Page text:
[0051] Alternatively, the supports 88 may be adjustable to provide different heights. Thus, for non-uniform loads such as a bundled comforter, the capacitance sensor plates 48, 50 may pivot to achieve maximum contact with the load 46.

[0052] The extensions 90 may also pivot about the support 88. Accordingly, the extensions 90 may be adjusted in length to accommodate different types and sizes of shoes such as sandals or boots.

[0053] In the illustrated embodiment of FIG. 4, the capacitance sensor plates 48, 50 communicate to the capacitance to frequency conversion circuit 54 via the leads 52. In another embodiment, the capacitance sensor plates 48, 50 can communicate via a wireless link as known in the art to eliminate the leads 52.

[0054] Further, in the illustrated embodiment of FIG. 1, the supports 88 are shown extending away from the door 22. In another embodiment, the supports 88 may be rotated to present the extensions 90 facing the user as the user opens the door 22.

[0055] Turning to FIG. 5, an exploded view of the drum 24 and door 22 is shown with the condition sensor 10. The drum 24 is cylindrically shaped and includes a front and a back. When the dryer 12 is operating, the drum 24 rotates in order to tumble the clothes within the dryer 12 wherein the front and back of the drum 24 in this embodiment remain stationary while the drum 24 rotates. When the base 86 is installed as described, and the drum 24 rotates, preferably the base 86 (mounted to the stationary drum front/rear) remains stationary in the manner described below. Therefore, the load 46 placed on the extensions 90 will not tumble within the dryer 12 but will still be dried by the heated air within the dryer 12. As known in the art, components of the drum 24 may not be configured for disassembly but are shown in an exploded view for clarity.

[0056] Returning to the illustrated embodiment of FIG. 1, the base 86 is shown positioned within the drum 24 and removably connected to the front of the drum 24. In another embodiment, the base 86 may removably connect to the rear of the drum 24. Additionally, in another embodiment, the base 86 may be adapted to fit within the drum 24 and be supported at ends by rear of the drum 24 and the front of the drum 24 or the door 22 itself. In these configurations, the base 86 does not rotate with the drum 24. Regardless of the positioning of the base 86, the stationary load 46 directly contacts the capacitance sensor plates 48, 50. Thus, during the drying operation, the capacitance sensor plates 48, 50 measure the moisture content of the load 46 as will be discussed.

[0057] Turning to FIG. 6, another embodiment of the present invention is shown. In this embodiment, the capacitance sensor plates 48, 50 are not hard wired with the capacitance to frequency conversion circuit 54. Additionally, the capacitance sensor plates 48, 50 are not supported by the base 86, supports 94, or extensions 90. Accordingly, the capacitance sensor plates 48, 50 are free to rotate with the load 46 within the tumbling drum 24. Thus, in this embodiment, the capacitance sensor plates 48, 50 are placed directly in the load 46, for example, inside the soles of the shoes. In this configuration, the capacitance sensor plates 48, 50 communicate with the capacitance to frequency conversion circuit 54 via a wireless link as the capacitance sensor plates 48, 50 tumble with the load 46. Thus, the capacitance sensor plates 48, 50 are powered by a circuit having a power source 94 and resistor 96 as known in the art. Accordingly, a transmitter 98 associated with the capacitance sensor plates 48, 50 would send the signal to a receiver 100 associated with the capacitance to frequency conversion circuit 54.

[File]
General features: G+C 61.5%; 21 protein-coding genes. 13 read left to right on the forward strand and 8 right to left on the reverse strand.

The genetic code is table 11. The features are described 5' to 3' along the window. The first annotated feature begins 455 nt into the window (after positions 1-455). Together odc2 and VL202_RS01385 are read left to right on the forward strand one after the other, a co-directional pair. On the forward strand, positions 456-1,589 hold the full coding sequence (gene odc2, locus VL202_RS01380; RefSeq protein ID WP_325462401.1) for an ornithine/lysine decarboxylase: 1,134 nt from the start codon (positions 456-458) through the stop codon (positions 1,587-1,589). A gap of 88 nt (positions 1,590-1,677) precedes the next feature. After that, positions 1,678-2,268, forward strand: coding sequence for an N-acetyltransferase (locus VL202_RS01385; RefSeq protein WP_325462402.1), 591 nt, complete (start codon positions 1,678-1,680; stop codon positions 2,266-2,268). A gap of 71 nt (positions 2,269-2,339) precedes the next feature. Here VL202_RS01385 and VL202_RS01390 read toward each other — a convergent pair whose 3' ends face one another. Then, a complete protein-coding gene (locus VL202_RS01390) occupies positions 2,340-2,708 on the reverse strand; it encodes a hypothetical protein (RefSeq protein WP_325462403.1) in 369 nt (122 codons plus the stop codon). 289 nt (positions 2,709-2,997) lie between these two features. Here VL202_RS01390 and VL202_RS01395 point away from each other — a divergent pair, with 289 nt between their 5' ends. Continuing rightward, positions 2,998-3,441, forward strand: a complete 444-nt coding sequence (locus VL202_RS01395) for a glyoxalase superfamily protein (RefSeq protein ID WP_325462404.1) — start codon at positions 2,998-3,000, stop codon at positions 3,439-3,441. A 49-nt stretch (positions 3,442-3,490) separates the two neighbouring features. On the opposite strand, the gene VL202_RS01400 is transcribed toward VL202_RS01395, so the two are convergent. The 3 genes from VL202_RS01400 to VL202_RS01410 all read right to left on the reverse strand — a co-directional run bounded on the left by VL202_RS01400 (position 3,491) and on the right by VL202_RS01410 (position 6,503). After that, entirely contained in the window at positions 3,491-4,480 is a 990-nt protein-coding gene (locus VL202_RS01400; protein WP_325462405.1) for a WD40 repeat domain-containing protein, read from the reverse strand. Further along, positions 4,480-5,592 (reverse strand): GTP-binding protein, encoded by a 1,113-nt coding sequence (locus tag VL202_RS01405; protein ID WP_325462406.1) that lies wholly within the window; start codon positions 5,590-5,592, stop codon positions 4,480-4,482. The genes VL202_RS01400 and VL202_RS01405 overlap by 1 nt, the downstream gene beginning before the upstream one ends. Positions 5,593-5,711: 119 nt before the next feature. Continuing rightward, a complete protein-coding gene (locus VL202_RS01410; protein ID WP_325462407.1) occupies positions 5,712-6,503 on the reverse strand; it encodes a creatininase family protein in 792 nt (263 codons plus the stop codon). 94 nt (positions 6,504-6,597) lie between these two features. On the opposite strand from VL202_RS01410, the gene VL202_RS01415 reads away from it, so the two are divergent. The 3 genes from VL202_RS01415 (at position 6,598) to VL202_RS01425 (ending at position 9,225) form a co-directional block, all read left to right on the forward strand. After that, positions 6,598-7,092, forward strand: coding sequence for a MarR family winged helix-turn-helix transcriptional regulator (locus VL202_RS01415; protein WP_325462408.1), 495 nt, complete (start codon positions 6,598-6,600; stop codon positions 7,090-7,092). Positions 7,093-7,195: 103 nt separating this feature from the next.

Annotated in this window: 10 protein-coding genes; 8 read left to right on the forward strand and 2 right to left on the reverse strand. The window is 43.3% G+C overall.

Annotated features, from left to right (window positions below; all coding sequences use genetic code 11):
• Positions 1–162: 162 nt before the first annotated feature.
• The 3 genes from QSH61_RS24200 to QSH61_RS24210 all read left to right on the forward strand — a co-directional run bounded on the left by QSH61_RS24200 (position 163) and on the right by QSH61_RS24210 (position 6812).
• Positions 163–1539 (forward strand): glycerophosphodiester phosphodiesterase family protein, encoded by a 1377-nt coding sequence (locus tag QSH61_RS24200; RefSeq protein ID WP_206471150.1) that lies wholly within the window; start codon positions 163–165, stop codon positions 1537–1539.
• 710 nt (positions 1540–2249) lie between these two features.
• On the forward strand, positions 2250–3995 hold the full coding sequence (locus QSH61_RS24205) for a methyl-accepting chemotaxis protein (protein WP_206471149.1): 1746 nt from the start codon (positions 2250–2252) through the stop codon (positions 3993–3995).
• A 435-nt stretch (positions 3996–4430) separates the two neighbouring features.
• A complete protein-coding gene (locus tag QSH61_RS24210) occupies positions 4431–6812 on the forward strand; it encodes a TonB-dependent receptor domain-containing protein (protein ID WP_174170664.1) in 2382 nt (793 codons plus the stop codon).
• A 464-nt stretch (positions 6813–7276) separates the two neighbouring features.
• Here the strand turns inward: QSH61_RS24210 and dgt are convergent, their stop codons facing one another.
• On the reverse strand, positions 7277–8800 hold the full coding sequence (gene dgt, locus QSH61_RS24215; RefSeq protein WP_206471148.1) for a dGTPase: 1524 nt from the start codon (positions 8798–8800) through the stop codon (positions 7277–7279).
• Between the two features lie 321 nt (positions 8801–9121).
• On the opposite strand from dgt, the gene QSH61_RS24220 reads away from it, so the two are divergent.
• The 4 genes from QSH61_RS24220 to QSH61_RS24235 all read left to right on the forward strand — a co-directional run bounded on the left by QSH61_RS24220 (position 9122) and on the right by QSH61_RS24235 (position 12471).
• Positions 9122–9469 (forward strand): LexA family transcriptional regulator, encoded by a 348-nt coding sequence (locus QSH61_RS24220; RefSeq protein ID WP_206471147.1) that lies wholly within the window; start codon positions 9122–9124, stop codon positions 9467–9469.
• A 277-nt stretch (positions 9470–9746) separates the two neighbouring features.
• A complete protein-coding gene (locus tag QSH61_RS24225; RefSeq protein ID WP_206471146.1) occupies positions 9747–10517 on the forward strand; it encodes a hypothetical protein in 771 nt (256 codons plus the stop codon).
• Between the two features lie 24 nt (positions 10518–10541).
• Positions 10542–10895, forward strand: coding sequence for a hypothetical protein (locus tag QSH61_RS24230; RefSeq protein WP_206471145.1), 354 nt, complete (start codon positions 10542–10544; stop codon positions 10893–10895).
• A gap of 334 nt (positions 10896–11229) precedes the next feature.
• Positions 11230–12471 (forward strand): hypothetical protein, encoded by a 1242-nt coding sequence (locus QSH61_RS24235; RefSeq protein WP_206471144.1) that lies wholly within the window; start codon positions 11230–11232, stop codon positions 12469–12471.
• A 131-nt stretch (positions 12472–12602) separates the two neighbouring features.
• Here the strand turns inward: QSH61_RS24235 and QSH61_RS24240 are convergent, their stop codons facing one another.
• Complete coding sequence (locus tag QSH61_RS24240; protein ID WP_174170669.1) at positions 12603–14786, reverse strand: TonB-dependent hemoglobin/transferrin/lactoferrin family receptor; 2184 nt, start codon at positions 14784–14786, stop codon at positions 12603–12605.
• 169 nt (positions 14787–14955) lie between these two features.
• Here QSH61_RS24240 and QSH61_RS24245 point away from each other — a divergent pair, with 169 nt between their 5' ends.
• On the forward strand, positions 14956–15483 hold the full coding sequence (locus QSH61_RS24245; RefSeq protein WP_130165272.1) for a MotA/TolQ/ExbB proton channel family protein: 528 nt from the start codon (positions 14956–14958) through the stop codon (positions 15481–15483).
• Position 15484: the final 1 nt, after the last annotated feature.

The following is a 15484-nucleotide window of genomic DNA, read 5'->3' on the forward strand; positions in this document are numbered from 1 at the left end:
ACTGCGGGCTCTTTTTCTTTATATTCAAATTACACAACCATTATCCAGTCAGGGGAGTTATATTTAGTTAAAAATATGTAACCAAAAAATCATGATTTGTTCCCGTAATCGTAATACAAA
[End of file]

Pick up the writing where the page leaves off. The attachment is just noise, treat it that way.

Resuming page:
[0058] In use, the present invention provides a unique method of sensing and measuring a condition such as load moisture in the microcomputer controlled dryer 12 based on the level of moisture retention in the load 46. In particular, the present invention provides a unique method of sensing the moisture content of the multi-layered load 46. Accordingly, the present invention can detect moisture under a dry surface. Turning to FIGS. 4 and 7, an exemplary method of the present invention is shown. In use, the condition sensor 10 is positioned within the dryer 12 via the base 86. The user may connect the base 86 to the door 22 or to the front or rear of the drum 24 or both. In the illustrated embodiment of FIG. 4, the load 46 is placed on the components of the condition sensor 10.

[0059] As shown in FIG. 4, the load 46 may comprise a shoe which is placed inverted with the open end of the shoe positioned down onto the support 88. Thus, as shown, the extensions 90 support the load 46 in order for the capacitance sensor plates 48, 50 to achieve maximum contact area with the load 46. In another method, the user can put the load 46 such as a comforter on the extensions in order for the capacitance sensor plates 48, 50 to achieve maximum contact with the load 46. In this use, the shorter/adjustable supports 88 would be desirable.

[0060] Next, upon closing the door 22, the user initiates the drying operation. During the drying operation, the condition sensor 10 senses the moisture content of the load 46 as shown in FIG. 7 by measuring the permittivity of the load 46 to determine the moisture content.

[0061] The pivoting capacitance sensor plates 48, 50 form a capacitor where the capacitance is significantly lower when the contacted load 46 is damp than the value of capacitance when the load 46 is dry. Thus, the change of the condition sensor 10 increases in relation to the dielectric constant of the load 46. This charge increase occurs because the permittivity of the material, the load 46, between the capacitance sensor plates 48, 50 is a function of the moisture content of the load 46 and the moisture level of the load 46 itself. Since the capacitance sensor plates 48, 50 have a constant area and the spacing between the capacitance sensor plates 48, 50 remains constant during the drying operation, the capacitance varies as the permittivity of the load 46 varies. Accordingly, the capacitance varies as the load 46 dries.